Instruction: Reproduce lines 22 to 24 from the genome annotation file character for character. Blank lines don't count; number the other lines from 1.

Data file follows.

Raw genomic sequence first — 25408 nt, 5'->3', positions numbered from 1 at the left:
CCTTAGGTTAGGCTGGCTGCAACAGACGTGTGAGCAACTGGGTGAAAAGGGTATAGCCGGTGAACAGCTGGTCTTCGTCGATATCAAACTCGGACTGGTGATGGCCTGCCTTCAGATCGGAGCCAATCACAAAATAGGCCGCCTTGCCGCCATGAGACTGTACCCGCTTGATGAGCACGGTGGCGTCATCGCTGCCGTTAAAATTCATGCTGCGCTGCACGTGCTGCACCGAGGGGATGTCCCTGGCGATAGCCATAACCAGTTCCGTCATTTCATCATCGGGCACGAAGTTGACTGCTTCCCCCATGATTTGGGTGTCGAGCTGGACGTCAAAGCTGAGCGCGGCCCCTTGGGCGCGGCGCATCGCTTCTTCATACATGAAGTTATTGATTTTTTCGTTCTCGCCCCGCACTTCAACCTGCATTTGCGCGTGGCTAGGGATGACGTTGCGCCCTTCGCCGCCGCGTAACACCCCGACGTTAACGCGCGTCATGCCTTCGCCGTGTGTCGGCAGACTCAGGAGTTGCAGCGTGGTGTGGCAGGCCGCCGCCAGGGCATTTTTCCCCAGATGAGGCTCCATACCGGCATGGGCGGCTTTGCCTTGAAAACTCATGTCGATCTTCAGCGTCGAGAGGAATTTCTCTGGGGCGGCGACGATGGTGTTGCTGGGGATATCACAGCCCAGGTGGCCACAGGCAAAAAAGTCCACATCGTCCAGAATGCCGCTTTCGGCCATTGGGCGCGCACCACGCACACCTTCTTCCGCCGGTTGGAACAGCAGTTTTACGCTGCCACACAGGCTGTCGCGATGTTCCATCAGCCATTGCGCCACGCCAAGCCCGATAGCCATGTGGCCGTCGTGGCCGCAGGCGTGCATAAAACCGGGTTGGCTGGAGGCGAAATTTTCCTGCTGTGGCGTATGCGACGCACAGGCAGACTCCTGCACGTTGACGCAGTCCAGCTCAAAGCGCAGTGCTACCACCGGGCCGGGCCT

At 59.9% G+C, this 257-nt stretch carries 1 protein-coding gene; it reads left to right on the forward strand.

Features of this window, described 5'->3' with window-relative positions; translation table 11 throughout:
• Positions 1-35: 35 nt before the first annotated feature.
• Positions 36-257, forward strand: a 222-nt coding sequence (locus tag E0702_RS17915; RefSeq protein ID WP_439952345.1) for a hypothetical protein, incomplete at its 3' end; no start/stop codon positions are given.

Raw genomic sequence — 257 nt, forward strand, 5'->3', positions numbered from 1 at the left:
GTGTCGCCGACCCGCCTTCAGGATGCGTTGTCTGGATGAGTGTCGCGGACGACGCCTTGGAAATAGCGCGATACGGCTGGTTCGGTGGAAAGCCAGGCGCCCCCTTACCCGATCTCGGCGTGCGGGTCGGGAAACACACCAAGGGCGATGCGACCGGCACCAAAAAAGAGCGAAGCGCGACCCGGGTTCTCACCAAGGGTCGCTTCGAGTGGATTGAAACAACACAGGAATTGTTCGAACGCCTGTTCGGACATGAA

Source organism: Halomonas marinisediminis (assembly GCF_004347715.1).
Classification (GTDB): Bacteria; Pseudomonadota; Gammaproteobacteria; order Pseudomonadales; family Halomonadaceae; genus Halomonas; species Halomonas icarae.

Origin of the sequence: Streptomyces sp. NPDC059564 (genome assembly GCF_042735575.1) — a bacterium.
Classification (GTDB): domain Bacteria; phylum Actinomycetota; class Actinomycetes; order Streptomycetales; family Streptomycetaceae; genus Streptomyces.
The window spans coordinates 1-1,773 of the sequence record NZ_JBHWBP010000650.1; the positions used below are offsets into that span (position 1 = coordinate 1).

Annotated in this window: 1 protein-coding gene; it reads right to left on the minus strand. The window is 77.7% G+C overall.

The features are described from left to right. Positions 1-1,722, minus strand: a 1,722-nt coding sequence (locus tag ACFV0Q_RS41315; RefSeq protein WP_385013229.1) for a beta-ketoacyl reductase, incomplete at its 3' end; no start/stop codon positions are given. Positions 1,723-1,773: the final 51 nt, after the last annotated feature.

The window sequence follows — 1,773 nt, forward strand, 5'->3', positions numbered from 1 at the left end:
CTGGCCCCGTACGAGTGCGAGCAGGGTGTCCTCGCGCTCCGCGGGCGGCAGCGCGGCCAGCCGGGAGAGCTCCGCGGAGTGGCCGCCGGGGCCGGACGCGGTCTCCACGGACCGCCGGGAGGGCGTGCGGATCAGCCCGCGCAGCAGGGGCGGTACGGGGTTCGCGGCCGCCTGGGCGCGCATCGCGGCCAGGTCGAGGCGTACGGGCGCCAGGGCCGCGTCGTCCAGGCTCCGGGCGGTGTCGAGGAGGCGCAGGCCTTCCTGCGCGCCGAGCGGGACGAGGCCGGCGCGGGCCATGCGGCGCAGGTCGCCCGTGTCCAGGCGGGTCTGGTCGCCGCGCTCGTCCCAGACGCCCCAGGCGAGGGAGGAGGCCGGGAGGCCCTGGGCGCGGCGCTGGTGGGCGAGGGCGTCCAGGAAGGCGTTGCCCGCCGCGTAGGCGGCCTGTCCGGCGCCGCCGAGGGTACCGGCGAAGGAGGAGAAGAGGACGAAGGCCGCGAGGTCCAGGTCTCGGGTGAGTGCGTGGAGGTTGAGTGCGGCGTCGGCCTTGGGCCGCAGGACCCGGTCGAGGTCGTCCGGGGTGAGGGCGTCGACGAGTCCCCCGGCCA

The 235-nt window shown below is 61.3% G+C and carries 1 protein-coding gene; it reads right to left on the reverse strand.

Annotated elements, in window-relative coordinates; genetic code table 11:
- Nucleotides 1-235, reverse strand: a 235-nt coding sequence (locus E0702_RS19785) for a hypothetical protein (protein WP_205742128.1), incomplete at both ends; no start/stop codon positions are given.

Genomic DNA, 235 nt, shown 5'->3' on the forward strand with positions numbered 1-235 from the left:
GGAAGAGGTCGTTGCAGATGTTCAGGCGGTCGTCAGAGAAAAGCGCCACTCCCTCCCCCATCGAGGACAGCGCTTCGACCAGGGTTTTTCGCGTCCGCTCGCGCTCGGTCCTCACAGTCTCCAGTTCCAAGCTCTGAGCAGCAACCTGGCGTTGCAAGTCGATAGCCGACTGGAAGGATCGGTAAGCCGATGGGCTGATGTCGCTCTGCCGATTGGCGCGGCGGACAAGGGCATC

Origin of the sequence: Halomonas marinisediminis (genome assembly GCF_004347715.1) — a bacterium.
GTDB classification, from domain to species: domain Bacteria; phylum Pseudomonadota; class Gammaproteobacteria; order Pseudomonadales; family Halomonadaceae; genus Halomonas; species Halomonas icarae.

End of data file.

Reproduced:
GGAAGAGGTCGTTGCAGATGTTCAGGCGGTCGTCAGAGAAAAGCGCCACTCCCTCCCCCATCGAGGACAGCGCTTCGACCAGGGTTTTTCGCGTCCGCTCGCGCTCGGTCCTCACAGTCTCCAGTTCCAAGCTCTGAGCAGCAACCTGGCGTTGCAAGTCGATAGCCGACTGGAAGGATCGGTAAGCCGATGGGCTGATGTCGCTCTGCCGATTGGCGCGGCGGACAAGGGCATC

Origin of the sequence: Halomonas marinisediminis (genome assembly GCF_004347715.1) — a bacterium.
GTDB classification, from domain to species: domain Bacteria; phylum Pseudomonadota; class Gammaproteobacteria; order Pseudomonadales; family Halomonadaceae; genus Halomonas; species Halomonas icarae.